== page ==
Recently, over at the mothership, writers Rowan Kavner and David Helman weighed in on this issue in a Point/Counterpoint series. Helman sees the hiring of former Detroit Lions offensive coordinator Scott Linehan to be the play-caller for the Dallas Cowboys as being the biggest offseason move made by the front office, while Kavner feels that the promotion of former defensive line coach Rod Marinelli will bring the biggest improvement to the squad. Given the fact that the Cowboys are coming off of three consecutive 8-8 seasons, it stands to reason that each man will have to make an impact for the team to rise above mediocrity in 2014. Let's take a look at what each man could potentially do to help lead the 'Boys back to relevance in the National Football League.
Coming off of his recent stint with the Matt Stafford-to-Calvin Johnson, pass-happy Detroit offense, coach Linehan finds himself in a situation where he not only has a similar pairing in Tony Romo and Dez Bryant, he also has a more complete arsenal to work with at Valley Ranch. He has an emerging young receiver in Terrance Williams, a jitter-bug named Cole Beasely, and a future Hall of Fame tight end in Jason Witten. Providing the protection that will allow time for his offense to work is an offensive line that features both a 2013 Pro Bowler and a 2013 All-Rookie team member. Behind this front, and with a passer of Romo's caliber throwing to a talented corps of targets, it is reasonable to expect that the Scott Linehan aerial attack should be more potent than last year's edition.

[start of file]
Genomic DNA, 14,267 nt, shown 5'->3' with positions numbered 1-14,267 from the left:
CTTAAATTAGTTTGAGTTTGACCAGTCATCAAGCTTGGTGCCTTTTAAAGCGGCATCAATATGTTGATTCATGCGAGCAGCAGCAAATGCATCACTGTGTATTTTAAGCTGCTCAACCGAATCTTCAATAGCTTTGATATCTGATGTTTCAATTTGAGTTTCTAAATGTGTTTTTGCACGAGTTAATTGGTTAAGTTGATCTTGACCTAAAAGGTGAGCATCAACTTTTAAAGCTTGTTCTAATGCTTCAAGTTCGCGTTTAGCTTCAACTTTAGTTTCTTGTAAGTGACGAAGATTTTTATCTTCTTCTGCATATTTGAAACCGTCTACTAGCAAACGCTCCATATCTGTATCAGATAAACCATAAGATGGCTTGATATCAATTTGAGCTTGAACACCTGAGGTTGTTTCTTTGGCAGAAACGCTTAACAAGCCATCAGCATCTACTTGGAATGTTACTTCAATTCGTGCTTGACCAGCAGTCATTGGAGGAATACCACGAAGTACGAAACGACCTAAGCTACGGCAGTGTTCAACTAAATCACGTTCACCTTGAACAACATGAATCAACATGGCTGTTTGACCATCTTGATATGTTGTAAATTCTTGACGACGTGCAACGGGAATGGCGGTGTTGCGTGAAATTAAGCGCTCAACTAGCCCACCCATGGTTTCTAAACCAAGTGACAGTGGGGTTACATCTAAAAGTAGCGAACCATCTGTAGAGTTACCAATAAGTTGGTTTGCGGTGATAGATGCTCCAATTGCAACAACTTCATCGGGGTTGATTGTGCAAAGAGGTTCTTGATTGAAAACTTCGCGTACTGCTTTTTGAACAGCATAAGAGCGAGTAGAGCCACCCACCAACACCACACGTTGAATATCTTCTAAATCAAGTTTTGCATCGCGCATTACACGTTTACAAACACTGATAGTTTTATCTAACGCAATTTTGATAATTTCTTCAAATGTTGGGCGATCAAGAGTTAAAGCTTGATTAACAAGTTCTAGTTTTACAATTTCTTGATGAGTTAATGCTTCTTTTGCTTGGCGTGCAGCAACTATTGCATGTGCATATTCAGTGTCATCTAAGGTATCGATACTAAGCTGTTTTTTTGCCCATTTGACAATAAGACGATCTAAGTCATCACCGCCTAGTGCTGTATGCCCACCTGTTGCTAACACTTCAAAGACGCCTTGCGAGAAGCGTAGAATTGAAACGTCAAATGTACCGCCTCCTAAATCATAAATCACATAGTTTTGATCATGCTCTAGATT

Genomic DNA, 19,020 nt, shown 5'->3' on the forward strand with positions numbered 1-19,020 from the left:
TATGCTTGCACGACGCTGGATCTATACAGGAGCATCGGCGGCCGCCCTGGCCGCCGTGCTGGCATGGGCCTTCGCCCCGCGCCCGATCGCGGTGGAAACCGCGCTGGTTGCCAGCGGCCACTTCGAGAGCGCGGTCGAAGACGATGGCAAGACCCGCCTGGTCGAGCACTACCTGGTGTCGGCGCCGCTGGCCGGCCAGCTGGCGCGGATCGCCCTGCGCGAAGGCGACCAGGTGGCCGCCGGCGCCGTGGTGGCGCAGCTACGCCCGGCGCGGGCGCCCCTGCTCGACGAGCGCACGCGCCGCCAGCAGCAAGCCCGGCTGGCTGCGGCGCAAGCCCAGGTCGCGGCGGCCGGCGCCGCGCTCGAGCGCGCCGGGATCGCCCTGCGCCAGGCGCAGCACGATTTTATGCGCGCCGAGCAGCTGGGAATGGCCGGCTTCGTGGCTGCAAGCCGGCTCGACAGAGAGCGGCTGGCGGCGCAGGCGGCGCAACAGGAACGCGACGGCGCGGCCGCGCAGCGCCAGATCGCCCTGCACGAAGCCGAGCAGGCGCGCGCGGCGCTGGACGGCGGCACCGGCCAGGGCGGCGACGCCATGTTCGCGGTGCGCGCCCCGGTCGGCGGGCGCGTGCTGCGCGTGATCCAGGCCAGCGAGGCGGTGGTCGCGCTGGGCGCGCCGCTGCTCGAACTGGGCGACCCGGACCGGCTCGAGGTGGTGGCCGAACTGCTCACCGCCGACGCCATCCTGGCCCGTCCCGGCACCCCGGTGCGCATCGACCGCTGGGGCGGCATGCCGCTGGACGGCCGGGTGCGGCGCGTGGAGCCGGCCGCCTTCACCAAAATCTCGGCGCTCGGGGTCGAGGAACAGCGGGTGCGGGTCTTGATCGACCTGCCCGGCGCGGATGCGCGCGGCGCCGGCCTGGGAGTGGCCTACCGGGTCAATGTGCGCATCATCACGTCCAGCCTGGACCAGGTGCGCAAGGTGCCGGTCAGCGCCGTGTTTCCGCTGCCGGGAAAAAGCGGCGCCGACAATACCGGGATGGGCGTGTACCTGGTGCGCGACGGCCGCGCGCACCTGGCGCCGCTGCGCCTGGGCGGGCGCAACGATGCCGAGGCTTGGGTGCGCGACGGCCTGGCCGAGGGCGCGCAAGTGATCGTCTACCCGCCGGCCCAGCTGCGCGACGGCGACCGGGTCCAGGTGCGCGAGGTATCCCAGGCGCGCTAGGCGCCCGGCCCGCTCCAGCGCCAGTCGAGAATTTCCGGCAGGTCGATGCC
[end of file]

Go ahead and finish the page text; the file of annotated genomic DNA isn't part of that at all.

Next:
In addition to returning explosiveness to the Air Coryell scheme that the Cowboys favor, Linehan has proven over his career that he is not afraid to incorporate the ground game into his gameplan.
Over his tenure as an offensive coordinator and head coach in the National Football League Linehan's RB's have contributed five 1,000 yard seasons out of the dozen that he has coached.
While his running attack in Detroit was not known for its potency, when he has been provided with a top runner, Linehan has never been reluctant to ride that horse. With DeMarco Murray also coming off of a Pro Bowl season, it is reasonable to believe that Linehan will revert to his history of being able to run a balanced offense. While, with the assortment of different options he has to chose from, it is not likely that Linehan will use Murray to the extent that he used Steven Jackson in St. Louis, he will not hesitate to pound the rock as needed.
Scott Linehan has stepped into a good situation. He has an offensive squad that has skill-position talent, a young and improving offensive line, and some veteran leadership to hold things together. With his background of running high-powered offenses, a return to explosiveness on offense should be expected by the Dallas faithful. Based on this, Helman reached a logical conclusion:
So it’s not as if I think Linehan is a better coach than Marinelli, and I’m also not saying Marinelli can’t improve this defense. I don’t think there’s any argument Linehan has more to work with, though, and that should show when the offense returns to its more explosive ways.